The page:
London Plan to consider digital infrastructure essential to city’s development

London Plan to consider digital infrastructure essential to city’s development [Image: Moussa81 via iStock]

London mayor Sadiq Khan’s London Plan is set to consider digital infrastructure as a critical element of the city’s development over the next two decades.

According to the draft plan, providing a fit-for-purpose digital network infrastructure is as critical to the capital’s development as energy, water and waste management services. It must therefore be considered equally important.

It follows Mr Khan’s appointment of London’s first chief digital officer earlier in 2017.

He said his intention was to create “a pioneering smart city with world-class digital connectivity supporting more digital devices to improve the lives of Londoners and enable businesses to thrive”.

The London Plan has acknowledged that London’s digital connectivity capabilities are limited by various issues, including mobile black spots and a lack of availability of fibre-to-the-premises (FTTP) broadband.

It has detailed a number of objectives aimed at improving this, explaining that digital connectivity focused on affordability, security and resilience should be promoted. It said that these connections should have a particular emphasis on the specific requirements of business clusters, such as symmetrical upload and download speeds on fixed broadband connections.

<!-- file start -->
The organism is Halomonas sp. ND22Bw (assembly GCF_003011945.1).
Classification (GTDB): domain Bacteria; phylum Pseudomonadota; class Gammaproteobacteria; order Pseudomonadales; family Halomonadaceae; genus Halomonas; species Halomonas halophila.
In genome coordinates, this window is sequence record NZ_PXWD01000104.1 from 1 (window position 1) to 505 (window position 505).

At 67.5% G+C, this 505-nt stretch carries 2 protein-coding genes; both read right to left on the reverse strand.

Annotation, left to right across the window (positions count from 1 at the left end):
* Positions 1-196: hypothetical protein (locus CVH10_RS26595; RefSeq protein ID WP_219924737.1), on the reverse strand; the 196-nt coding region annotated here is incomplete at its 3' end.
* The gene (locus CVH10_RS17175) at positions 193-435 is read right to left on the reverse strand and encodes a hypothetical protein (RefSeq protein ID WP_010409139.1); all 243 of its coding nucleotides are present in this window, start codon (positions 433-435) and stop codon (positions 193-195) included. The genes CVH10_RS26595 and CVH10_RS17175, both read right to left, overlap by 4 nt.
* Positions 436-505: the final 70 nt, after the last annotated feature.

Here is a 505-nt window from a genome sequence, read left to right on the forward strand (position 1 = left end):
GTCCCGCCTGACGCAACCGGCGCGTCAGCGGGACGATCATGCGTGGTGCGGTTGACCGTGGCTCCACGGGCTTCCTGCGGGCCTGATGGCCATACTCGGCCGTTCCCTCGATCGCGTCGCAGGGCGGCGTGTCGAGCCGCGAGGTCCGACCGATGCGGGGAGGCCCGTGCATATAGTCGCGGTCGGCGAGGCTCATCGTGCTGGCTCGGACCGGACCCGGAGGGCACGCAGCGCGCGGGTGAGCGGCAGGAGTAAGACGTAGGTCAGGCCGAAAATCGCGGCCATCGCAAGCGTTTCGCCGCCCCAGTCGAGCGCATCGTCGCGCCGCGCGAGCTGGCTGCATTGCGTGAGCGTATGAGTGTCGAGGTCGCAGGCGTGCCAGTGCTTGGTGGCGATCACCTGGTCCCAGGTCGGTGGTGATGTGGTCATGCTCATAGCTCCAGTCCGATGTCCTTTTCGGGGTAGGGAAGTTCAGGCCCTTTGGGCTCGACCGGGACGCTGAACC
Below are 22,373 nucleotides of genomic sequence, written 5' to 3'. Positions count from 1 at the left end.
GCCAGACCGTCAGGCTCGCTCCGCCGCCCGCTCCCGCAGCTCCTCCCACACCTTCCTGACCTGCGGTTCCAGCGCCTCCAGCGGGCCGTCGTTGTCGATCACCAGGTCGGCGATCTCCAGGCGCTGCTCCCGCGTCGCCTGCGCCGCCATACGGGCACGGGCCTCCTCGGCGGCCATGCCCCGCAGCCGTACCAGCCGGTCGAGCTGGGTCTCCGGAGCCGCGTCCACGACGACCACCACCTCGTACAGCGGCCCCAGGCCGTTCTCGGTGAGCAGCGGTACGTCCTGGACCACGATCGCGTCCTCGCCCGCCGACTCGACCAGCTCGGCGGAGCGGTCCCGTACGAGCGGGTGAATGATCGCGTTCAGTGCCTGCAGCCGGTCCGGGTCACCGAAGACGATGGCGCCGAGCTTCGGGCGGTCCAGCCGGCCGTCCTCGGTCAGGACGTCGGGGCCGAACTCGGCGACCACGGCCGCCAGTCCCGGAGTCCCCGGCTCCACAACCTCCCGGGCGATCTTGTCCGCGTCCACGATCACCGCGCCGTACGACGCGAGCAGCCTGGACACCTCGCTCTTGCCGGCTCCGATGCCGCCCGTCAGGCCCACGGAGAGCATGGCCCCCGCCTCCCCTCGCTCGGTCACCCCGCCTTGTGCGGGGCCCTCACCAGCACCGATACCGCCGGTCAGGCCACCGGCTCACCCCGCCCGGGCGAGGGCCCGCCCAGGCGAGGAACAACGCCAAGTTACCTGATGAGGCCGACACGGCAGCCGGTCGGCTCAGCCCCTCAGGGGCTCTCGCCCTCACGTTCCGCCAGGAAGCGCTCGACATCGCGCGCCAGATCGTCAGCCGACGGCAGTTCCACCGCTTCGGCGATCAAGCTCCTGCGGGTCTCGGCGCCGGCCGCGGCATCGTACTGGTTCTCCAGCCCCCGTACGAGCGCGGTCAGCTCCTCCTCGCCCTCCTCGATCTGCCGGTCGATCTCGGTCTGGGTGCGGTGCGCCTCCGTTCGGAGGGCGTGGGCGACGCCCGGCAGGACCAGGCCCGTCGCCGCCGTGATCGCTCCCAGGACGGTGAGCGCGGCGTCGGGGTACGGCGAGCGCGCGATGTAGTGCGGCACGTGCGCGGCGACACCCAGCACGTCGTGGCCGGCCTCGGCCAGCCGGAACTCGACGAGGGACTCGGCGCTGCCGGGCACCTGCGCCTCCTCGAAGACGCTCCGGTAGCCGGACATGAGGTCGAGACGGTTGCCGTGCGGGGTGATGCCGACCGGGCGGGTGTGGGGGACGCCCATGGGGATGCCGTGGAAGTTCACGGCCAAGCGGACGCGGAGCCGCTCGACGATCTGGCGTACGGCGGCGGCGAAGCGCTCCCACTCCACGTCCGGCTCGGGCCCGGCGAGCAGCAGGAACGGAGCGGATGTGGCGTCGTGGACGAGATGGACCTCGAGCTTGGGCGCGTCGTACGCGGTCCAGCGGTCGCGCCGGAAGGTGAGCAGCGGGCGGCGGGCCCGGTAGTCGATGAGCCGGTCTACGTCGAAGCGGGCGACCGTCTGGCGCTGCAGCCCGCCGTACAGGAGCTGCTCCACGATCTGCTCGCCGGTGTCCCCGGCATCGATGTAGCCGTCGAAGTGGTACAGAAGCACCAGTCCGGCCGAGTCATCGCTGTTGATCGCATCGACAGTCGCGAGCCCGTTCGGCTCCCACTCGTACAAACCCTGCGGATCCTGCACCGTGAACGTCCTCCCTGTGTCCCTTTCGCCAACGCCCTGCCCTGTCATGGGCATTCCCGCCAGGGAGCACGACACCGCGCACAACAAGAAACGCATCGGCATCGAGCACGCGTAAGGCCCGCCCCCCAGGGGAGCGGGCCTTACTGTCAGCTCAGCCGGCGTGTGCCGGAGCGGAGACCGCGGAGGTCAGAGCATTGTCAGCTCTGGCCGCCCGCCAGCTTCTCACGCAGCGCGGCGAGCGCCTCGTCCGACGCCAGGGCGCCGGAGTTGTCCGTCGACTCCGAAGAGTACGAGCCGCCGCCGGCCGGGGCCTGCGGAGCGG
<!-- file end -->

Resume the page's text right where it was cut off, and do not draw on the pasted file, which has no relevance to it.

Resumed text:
The plan has also called for a new approach to networking in new developments. For example, it has highlighted that, although the 2010 Building Regulations require buildings to be equipped with at least 30Mbps-ready in-building physical infrastructure, making use of higher-grade infrastructure could drive connectivity speeds closer to 1Gbps.

The London Plan will set out a number of new and updated policies that will govern almost all elements of London’s development. This will include building regulations, health and social care, education, transport and environmental sustainability.

It will now face consultations and public examination before its final publication in the autumn of 2019.